What life has taught me

The Girl No One Really Knew

004When I imagine people from my past talking about me, it usually goes something like this: “Remember that girl in school, the one who__________(fill in the blank)?” “Yeah. I hated her.” “Remember J…? You know, the one that….” “Oh yeah, she was stuck-up!” “That girl who… You know, the one who was always….?” “No. I don’t remember her at all.”

Of course, when I remember me, I’m pretty much my worst critic. So much so, that I hate even remembering who I was. I always struggled to fit in, to be accepted or to just be liked. I know the things people most often remember about others are what they hated about them, or the mistakes they made.

I have made some bad choices in my lifetime. I mean REALLY bad. Awful. I had so many mixed messages from all sorts of influences, and not enough healthy interactions with the adults who were supposed to help direct me. I was just so very lost. And, no matter what I did, I felt like a tremendous failure.

I learned to guard and value the friendships I made, because they were pretty sparse. I had the social skills of a bull in a china shop (someone actually made that reference to me about me, to my face, and I have to admit, it’s pretty darn accurate.) When a misunderstanding happened, or someone I valued got upset with me, it felt like the end of my world.

The one thing that got me through the awkwardness that has always been me, was just knowing God loved me. Every time I saw a rainbow, I remembered that God kept His promises. There were times when I was miserable and sad, then all of a sudden a cloud with rainbow colors would pass overhead, or a rainbow would peek out at me from behind some dark clouds.

When I met my husband, I confessed every stupid, horrible thing I have ever done or have been wrongly accused of having done. And he listened. He stuck by me. He called me back. You know, he was one of very few to ever return my calls. And, that was after he got to know the real  me – the bull in the china shop.

I still can’t figure out what he sees in me.

I still can’t figure out what God has seen in me.

But I am so thankful they have stood by me, even in my most awkward and stupid moments.

Christian Thoughts, Nuggets I Learned from my Childhood, Uncategorized, Walking With God, What life has taught me

Being Falsely Accused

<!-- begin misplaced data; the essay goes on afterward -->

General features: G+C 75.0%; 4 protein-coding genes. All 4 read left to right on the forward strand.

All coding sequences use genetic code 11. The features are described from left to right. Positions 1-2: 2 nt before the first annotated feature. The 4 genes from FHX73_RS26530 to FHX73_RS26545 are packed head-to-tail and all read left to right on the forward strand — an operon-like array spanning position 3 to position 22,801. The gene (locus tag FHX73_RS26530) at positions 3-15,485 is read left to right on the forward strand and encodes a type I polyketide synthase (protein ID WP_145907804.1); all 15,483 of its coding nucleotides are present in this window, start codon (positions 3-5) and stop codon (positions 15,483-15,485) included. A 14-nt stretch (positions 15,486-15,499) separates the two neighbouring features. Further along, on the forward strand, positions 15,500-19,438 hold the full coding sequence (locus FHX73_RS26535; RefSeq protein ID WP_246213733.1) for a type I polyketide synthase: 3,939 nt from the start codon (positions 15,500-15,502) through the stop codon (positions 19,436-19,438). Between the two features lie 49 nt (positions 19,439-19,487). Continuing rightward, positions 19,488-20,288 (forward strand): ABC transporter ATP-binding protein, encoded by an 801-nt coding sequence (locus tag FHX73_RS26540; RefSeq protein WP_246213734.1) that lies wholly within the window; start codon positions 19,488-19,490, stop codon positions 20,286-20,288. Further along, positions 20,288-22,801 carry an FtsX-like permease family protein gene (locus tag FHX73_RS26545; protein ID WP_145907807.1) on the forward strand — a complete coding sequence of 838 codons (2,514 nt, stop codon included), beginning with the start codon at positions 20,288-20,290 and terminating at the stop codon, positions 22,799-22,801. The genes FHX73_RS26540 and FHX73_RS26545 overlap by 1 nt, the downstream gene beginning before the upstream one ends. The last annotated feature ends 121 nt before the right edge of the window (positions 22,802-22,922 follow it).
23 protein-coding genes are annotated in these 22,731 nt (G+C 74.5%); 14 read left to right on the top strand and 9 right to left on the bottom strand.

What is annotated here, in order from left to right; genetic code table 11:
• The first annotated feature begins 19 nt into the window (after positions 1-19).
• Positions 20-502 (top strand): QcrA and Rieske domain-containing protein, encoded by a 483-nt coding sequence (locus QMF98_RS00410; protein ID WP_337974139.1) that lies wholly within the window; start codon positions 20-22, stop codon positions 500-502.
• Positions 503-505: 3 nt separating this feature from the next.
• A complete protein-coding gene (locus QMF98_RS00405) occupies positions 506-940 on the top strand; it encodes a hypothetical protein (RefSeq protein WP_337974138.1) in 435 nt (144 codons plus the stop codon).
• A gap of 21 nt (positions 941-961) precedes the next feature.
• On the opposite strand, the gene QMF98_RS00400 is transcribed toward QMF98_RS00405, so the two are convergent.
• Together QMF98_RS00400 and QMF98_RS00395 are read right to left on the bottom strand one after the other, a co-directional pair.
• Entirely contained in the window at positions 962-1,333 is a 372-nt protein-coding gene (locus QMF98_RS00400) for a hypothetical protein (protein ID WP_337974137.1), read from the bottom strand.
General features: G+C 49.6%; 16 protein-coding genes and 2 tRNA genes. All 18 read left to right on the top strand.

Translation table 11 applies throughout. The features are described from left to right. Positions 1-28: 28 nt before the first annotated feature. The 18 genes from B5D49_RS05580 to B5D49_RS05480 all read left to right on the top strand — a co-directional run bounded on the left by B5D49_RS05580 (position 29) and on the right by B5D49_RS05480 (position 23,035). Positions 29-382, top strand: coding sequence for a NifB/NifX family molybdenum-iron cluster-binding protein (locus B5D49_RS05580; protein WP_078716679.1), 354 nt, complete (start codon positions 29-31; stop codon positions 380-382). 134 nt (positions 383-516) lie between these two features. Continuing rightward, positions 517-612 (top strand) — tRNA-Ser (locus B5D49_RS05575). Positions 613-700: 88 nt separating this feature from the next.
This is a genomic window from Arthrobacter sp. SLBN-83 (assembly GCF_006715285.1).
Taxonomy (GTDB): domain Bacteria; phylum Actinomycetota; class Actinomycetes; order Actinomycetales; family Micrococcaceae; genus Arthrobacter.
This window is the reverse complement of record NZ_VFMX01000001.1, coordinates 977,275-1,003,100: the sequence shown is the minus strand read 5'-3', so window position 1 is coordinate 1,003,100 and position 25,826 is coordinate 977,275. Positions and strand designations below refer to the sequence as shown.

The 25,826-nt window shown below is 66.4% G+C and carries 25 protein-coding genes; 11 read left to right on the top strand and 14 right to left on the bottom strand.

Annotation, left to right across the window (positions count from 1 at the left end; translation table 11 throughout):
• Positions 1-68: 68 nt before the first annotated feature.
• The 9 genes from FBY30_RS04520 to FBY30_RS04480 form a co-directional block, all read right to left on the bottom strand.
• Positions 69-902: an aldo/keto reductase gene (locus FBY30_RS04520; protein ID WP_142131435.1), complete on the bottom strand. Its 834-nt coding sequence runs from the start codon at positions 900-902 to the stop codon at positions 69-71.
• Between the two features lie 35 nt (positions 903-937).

“‘You shall not bear false witness against your neighbor.” (Deut 5:20 )

Don’t take hold of a misunderstanding, giving it no opportunity to be resolved or cleared up, and instead tell others about it as if it were the truth.

1-sad-girl-bad-love-relationship-quotes-photo-images-wallpaper-fanzwave-netMisunderstandings happen.  I have often hoped for grace from others when I have either misunderstood something, or I have been misunderstood.

But there is a pride in some that just won’t let them admit they have misunderstood something. That lack of communication that could most often keep friendships safe, marriages strong and family close in heart, often gets overlooked or disregarded.

That’s when anxiety pulls the strings with impulsive reactions, causes a spewing out of hurtful words that can’t be pulled back in under a controlled tongue. The mind plays tricks, creates scenarios that consume concentration. Reality is saturated with illusions and injections of a “read between the lines” offensiveness that often doesn’t even exist.

Negative, accusing thoughts are illuminated and become like darts of poison to a misunderstanding.

The wisdom of God‘s Word in Philippians 4:6Be anxious for nothing, but in everything by prayer and supplication with thanksgiving let your requests be made known to God.” (NASB)  stands out like a beacon of light on the darkest of nights.

God’s Word heeded saves friendships during times of misunderstanding.

I grieve the loss of friendships torn away from me by confusion of circumstances, misreading of intentions, and not having open heart-to-heart conversations.

Be anxious for nothing. But in everything, by prayer and supplication with thanksgiving: Let your requests be made known to God.

That seems so clear. Until I walk away from it, and my thoughts remind me of a perceived offense.

In light of God’s advice: maybe my own perception is affected and influenced by things outside of what really happened. Maybe what I see is tainted by my choice to instead meditate on the perception. Perhaps my prideful ego suckled on the bitterness of a false negative, while stirring up strife in my heart and in the hearts and lives of others.

Who wants to admit when they’ve made a mistake? Isn’t it easier to instead cover it up and share with others the perceived offense? Doesn’t the sweetness of revenge that drains the vitality of relationships grant a satisfaction, while turning people away from an innocent person that we project false guilt on to? To drag a reputation through the mud to elevate a temporary false victimization, that’s vindication, right? Isn’t that fair?

Enough of that. When it becomes the destroyer of reputations it is unfair and wrong. It’s actually a form of bullying.

Jeremiah 29:11 “For I know the thoughts that I think toward you, says the LORD, thoughts of peace and not of evil, to give you a future and a hope.” (NKJV)

What are God’s thoughts towards us?  Even though every one of us have sinned against God and fallen short, this says His thoughts are …”of peace and not evil, to give you (us) a future and a hope.”

What about thoughts towards those who we perceive to have sinned against us? Are they of peace?

We need to get this right. God will hold us accountable for our words and our actions. No matter how justified we believe we are.